Top 10 Epic Phail PC Technologies: Bluetooth
To apply the vernacular of the modern online PC enthusiast: Bluetooth is an Epic Phail. Why?
To this day if you ask the majority of PC users about Bluetooth, they'll imagine some backwoods Redneck hick with one rotten blue tooth sticking out from behind his chapped lips. They won't necessarily equate that term with wireless communications, and that is only the tip of the iceberg behind Bluetooth's Epic Phaildom.
The basic idea on paper sounds good: Our technological lives are damned by wires. Wires, wires, everywhere. At one point, I had my main PC, a laptop, and a small server box on my desk, along with my cell phone charger, a camera, a printer, a scanner, and a couple of other tech-y wonders.
The back of my desk looked like an elongated buffet plate of spaghetti, as all it needed was some meatballs, tomato sauce and parmesan cheese for the dinner bell. There must have been thirty wires all jumbled up back there, steadfastly resisting any efforts to order them with twist ties or vinyl straps. Bluetooth was supposed to free us from the tyranny of spaghetti junction cabling and wiring. The communication interface would be wireless so presto pronto poof and you can see your desk again.
Technology is a stern mistress and there have been many promising young technologies which end up on the boulevard of broken tech dreams. Sometimes it is the fault of the standard itself, which is either too esoteric, too arcane, outright doesn't work, or is a great solution for a problem that doesn't exist.
In Bluetooth's case, it was the fault of the individual manufacturers. No sooner did they get their nasty little paws on the specification that they started stacking on all sorts of customization which was specific to their own particular set of devices.
They justified that by stating that it would make their own products superior and effective, but it turned out that they failed to consider that the consumer is not just a lamb being led to the tech slaughter: We like to consider a wide range of brand names when purchasing new equipment, and with all the Bluetooth customization it turned out that a device from Brand A would not talk to a device from Brand B.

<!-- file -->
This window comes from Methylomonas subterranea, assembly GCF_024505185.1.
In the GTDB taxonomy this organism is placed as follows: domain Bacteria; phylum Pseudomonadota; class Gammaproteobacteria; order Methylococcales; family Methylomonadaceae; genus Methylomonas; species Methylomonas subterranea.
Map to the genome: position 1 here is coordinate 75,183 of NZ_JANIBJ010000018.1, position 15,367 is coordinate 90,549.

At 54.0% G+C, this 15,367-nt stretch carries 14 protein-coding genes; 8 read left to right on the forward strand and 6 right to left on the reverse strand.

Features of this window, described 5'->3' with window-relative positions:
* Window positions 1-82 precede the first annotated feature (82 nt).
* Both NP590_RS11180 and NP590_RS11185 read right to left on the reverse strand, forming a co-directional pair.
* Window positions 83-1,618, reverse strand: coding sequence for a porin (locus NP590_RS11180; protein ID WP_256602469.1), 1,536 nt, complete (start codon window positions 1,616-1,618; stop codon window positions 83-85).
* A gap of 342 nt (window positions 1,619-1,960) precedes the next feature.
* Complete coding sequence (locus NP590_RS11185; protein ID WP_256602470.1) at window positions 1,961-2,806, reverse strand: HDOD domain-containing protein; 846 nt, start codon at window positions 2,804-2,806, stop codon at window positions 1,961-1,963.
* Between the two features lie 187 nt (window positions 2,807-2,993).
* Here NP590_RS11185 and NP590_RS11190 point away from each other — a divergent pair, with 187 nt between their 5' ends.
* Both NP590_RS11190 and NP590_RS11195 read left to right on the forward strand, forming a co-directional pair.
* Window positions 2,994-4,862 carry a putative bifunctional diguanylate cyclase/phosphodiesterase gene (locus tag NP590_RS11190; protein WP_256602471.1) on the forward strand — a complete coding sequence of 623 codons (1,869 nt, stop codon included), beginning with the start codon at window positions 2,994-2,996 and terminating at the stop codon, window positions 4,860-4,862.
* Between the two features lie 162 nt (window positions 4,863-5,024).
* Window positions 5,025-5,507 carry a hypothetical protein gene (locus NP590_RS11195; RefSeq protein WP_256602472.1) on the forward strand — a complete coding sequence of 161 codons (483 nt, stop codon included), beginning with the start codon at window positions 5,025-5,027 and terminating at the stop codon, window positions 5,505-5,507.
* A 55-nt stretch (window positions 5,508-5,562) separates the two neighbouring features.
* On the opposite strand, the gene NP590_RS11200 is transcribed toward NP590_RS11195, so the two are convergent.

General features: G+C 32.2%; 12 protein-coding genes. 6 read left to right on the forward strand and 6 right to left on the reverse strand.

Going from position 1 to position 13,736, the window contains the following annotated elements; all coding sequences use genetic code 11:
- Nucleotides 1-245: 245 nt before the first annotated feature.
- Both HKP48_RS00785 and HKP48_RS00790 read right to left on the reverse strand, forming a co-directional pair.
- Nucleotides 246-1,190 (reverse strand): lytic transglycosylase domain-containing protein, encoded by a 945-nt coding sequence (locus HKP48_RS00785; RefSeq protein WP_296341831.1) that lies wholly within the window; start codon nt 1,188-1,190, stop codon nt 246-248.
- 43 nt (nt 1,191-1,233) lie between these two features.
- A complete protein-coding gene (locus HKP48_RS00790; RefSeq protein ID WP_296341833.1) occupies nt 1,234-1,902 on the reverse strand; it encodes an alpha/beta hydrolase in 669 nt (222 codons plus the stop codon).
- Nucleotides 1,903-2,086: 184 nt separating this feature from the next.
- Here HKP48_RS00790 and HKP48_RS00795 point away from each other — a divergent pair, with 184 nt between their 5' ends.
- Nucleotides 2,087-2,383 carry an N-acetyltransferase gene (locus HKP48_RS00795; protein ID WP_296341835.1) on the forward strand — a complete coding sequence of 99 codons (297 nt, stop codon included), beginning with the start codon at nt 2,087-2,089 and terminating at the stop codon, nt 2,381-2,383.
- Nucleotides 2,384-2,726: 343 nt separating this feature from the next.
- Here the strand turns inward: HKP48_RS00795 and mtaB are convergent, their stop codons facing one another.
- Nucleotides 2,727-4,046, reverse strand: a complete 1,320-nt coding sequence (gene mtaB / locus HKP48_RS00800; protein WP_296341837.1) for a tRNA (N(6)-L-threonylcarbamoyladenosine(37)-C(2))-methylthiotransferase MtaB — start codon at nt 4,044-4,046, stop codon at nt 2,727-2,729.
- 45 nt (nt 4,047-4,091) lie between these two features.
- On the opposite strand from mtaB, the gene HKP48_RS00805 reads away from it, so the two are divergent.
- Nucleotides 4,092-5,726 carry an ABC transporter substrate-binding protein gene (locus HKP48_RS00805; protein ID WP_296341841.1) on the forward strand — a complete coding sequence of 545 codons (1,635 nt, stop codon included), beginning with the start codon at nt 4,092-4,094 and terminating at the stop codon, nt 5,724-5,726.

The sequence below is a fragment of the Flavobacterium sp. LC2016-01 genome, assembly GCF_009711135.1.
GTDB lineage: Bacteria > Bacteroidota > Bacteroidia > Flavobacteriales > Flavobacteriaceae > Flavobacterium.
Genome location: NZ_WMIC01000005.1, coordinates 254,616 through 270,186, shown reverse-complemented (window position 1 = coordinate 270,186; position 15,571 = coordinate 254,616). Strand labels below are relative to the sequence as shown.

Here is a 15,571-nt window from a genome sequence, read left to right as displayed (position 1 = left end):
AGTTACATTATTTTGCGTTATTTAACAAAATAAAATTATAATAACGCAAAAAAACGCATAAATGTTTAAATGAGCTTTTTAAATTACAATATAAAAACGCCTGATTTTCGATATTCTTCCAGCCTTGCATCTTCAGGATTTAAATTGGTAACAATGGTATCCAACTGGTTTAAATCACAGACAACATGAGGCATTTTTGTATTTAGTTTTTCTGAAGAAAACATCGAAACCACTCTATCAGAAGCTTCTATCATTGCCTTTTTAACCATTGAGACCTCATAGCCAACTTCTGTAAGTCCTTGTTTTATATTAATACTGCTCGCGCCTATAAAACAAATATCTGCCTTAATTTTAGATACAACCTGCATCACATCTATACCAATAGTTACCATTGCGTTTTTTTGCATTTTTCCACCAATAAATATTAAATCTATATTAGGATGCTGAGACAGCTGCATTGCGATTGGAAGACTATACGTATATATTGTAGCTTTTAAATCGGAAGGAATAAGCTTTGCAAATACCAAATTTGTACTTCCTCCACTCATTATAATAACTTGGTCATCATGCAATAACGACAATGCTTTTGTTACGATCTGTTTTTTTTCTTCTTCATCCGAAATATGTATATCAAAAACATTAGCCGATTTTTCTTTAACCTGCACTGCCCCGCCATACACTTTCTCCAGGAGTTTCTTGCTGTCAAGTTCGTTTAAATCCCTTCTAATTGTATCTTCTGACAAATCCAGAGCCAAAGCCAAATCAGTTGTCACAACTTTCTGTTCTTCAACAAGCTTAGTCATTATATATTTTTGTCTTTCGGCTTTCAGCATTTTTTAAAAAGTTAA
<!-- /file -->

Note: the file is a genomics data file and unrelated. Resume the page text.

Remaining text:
So while Bluetooth was supposed to bring a universally compatible standard it turned out to create a galaxy of niche incompatibilities: a Balkanization of wireless communication, rendering the overall experience very close to useless.
Bluetooth has now been limited basically to a bunch of annoying yuppies chattering nonstop into their silly Star Trek TOS earpieces about how their latest bravado exploits on the stock market, at the BMW dealership, or at the Chlamydia test lab while you're trying to enjoy your Venti Coffee Frappuccino with whipped cream and trying real hard not to hork into your plastic cup.
That's not what Bluetooth was supposed to be. It was originally intended to be a replacement for aforesaid spaghetti junction. It was imagined to be the first step towards the truly wireless desktop: All we needed to do was to reinvent Nikola Tesla's technology which transmitted electricity through the air without any wires or connections, and then we could just walk into a room, unpack a PC case, monitor, keyboard, mouse, printer, speakers, etc., plunk them on the table and start working sans connections of any kind.
It seems that it was going to be easier to incorporate Tesla electric wireless transmission tech than Bluetooth wireless communications tech into our everyday PCing lives. Thanks for nothing, Bluetooth. Next time, try naming yourself something that even remotely makes sense!
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